Tech allows students to see 3-D images of human body

Nursing School head Ian Crabtree kneels beside a seated holographic patient, who is invisible to...
Nursing School head Ian Crabtree kneels beside a seated holographic patient, who is invisible to principal nursing lecturer Emma Collins although she is able to see both Mr Crabtree and the patient on a screen. PHOTO: GERARD O'BRIEN
The amazing world of augmented reality is about to enter nursing training at Otago Polytechnic.

The polytechnic is working with international company Pearson, which has developed interactive applications that tap into Microsoft's HoloLens, a headset which projects high-definition holograms into a viewer's surroundings.

The cutting-edge technology allows nursing students to see 3-D images of the human body, including organs. The students can highlight specific areas of the body and any of the organs and assess relatively common conditions they might not experience on clinical placements.

Nursing School head Ian Crabtree said the use of the interactive tool put Otago Polytechnic at the forefront of learning and teaching technologies.

"It's a very different way of learning," he said.

"And it better prepares learners for real-world situations. They can visualise what they are being taught, the theory they have read.

"Imagine a scenario in which a `patient' has gone into anaphylactic shock. The students can sit the `patient' down and walk around him.

"When they do that, they'll see he's got an injury on his back. From there, they can deduce he might be having a reaction to the antibiotics he's taken for the injury," Mr Crabtree said.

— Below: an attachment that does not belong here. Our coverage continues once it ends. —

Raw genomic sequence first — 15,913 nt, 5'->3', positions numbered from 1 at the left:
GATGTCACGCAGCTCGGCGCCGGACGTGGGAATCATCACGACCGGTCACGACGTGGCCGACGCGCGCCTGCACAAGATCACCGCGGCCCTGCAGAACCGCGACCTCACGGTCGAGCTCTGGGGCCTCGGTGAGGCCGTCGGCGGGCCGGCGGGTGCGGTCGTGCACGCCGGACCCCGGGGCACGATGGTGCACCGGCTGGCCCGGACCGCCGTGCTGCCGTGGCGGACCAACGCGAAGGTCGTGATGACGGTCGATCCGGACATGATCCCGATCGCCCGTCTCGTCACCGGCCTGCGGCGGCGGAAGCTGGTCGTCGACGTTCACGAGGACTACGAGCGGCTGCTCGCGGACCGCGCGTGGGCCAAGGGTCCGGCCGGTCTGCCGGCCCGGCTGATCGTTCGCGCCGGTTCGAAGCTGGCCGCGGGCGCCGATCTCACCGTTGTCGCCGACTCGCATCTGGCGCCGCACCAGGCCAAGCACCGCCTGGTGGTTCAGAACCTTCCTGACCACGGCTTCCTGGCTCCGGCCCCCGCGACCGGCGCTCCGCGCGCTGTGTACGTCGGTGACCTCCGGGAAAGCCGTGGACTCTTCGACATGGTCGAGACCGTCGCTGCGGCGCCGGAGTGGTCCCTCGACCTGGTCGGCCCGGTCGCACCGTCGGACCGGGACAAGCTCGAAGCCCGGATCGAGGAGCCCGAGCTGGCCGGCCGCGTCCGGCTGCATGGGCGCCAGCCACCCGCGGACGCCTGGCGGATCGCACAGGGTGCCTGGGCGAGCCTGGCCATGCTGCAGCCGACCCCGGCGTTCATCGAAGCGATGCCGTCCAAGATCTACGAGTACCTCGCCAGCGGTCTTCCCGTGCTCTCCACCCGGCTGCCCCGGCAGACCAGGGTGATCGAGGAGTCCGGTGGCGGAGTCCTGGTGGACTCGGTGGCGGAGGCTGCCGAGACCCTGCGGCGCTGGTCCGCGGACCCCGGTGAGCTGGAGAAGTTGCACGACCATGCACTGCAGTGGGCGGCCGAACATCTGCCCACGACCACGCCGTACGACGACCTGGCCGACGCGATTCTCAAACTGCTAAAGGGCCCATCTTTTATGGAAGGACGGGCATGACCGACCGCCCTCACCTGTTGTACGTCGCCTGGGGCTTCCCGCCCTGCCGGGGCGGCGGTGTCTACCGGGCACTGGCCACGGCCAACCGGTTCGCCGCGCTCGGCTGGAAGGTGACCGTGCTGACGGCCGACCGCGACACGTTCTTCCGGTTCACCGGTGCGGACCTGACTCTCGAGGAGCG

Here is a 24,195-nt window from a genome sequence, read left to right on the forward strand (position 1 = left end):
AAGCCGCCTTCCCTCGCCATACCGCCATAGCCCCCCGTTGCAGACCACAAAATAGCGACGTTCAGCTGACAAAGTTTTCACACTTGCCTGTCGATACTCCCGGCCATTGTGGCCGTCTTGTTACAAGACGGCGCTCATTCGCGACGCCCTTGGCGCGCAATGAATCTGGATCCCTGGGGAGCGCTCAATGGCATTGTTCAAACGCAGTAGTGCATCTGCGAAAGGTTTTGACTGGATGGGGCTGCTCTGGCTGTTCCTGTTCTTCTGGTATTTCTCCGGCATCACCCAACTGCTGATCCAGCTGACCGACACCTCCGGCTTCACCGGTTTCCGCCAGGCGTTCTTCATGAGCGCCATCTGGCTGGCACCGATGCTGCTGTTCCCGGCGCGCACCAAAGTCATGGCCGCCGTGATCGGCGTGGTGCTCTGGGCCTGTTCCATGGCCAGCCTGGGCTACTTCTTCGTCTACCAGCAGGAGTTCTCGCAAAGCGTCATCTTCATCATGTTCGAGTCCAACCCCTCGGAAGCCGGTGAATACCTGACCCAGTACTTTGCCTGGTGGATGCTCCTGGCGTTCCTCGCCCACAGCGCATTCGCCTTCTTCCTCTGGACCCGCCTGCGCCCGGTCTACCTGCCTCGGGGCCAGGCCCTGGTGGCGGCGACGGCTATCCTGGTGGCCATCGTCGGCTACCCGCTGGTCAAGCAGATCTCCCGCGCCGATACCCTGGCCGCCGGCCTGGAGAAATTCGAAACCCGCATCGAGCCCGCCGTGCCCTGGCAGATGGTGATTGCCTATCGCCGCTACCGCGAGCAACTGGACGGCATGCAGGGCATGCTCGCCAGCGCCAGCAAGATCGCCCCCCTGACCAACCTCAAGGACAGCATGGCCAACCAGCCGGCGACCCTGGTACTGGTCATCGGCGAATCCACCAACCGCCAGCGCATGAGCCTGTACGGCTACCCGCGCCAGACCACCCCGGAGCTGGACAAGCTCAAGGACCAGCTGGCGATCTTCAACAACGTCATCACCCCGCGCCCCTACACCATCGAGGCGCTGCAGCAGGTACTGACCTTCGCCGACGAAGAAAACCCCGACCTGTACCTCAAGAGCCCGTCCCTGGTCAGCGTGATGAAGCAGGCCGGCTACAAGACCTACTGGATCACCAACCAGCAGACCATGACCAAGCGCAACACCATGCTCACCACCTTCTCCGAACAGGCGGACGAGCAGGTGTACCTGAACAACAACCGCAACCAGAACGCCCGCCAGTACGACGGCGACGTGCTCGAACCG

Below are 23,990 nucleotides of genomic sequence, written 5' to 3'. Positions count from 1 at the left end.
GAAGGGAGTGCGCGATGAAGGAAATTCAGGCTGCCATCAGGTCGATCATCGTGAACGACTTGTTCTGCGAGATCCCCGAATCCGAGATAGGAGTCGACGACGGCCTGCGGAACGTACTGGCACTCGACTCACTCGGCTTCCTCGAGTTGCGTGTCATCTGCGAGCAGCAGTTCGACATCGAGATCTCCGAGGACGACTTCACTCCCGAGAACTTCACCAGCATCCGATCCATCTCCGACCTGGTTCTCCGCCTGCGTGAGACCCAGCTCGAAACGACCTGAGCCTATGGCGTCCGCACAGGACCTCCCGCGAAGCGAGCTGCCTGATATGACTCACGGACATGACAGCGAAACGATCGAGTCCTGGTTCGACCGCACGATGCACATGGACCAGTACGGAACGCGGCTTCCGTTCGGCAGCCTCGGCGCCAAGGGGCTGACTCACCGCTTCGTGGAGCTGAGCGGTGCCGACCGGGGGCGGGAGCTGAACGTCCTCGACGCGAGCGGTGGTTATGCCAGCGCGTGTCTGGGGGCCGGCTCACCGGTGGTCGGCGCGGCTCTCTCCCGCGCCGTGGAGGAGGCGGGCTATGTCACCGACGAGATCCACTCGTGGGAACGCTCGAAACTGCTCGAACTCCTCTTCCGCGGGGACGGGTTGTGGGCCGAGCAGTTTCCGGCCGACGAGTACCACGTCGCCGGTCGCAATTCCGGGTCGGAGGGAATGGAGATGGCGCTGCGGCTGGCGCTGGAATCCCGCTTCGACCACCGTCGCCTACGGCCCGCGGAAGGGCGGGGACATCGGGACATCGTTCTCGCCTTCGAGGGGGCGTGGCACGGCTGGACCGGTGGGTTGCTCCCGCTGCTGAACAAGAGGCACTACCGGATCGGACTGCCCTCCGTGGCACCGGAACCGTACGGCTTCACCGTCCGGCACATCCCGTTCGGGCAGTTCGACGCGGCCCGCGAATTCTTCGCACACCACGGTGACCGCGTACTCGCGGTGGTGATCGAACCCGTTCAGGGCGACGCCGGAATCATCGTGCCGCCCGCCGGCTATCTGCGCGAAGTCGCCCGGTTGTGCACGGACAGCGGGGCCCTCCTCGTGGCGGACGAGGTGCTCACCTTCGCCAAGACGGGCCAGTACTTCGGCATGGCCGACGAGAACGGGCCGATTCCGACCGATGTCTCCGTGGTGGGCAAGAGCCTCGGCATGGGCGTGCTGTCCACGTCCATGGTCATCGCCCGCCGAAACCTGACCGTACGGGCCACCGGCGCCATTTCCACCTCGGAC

Pearson trainer Linda Bush, who is training nursing school staff in the use of the technology, said using the special untethered (cordless) headset, which had miniature cameras and screens, was "like wearing a computer. Basically, it's an internal projection system but you see the image out in front.

"Using the holographic images provides a sense of presence."

Several headsets allow students and their tutor to interact with the same holographic figure.

The HoloPatient is projected into the viewers' actual surroundings but only people wearing the headsets can see the "patient" there. If the HoloPatient is seated, those without headsets see only an empty chair, although they can see the same "patient" on a nearby television screen.

Mr Crabtree said that once the staff had been trained in the system, it would be introduced to second-year students before the end of term and would be implemented more fully into the Otago Polytechnic nursing programmes next year.

The polytechnic is one of seven nursing schools to be part of an early adopter programme. The other six schools are in the United Kingdom, Australia and the United States.

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